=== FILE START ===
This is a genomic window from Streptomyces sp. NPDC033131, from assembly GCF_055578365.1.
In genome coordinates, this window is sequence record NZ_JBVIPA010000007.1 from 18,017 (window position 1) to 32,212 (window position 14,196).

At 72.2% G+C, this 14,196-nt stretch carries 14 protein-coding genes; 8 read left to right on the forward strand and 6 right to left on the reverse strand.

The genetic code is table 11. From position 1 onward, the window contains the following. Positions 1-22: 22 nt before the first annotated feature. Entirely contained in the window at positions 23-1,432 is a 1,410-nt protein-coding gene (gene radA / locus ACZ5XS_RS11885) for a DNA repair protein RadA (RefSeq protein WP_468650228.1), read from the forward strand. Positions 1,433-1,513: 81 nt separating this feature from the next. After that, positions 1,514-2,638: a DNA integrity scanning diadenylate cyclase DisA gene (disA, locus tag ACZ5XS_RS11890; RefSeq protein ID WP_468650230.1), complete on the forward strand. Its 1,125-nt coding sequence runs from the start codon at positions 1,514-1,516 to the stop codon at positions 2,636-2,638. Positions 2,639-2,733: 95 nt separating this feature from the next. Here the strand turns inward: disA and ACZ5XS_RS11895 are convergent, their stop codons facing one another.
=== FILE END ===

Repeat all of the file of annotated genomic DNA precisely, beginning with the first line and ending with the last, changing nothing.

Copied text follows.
This is a genomic window from Streptomyces sp. NPDC033131, from assembly GCF_055578365.1.
In genome coordinates, this window is sequence record NZ_JBVIPA010000007.1 from 18,017 (window position 1) to 32,212 (window position 14,196).

At 72.2% G+C, this 14,196-nt stretch carries 14 protein-coding genes; 8 read left to right on the forward strand and 6 right to left on the reverse strand.

The genetic code is table 11. From position 1 onward, the window contains the following. Positions 1-22: 22 nt before the first annotated feature. Entirely contained in the window at positions 23-1,432 is a 1,410-nt protein-coding gene (gene radA / locus ACZ5XS_RS11885) for a DNA repair protein RadA (RefSeq protein WP_468650228.1), read from the forward strand. Positions 1,433-1,513: 81 nt separating this feature from the next. After that, positions 1,514-2,638: a DNA integrity scanning diadenylate cyclase DisA gene (disA, locus tag ACZ5XS_RS11890; RefSeq protein ID WP_468650230.1), complete on the forward strand. Its 1,125-nt coding sequence runs from the start codon at positions 1,514-1,516 to the stop codon at positions 2,636-2,638. Positions 2,639-2,733: 95 nt separating this feature from the next. Here the strand turns inward: disA and ACZ5XS_RS11895 are convergent, their stop codons facing one another.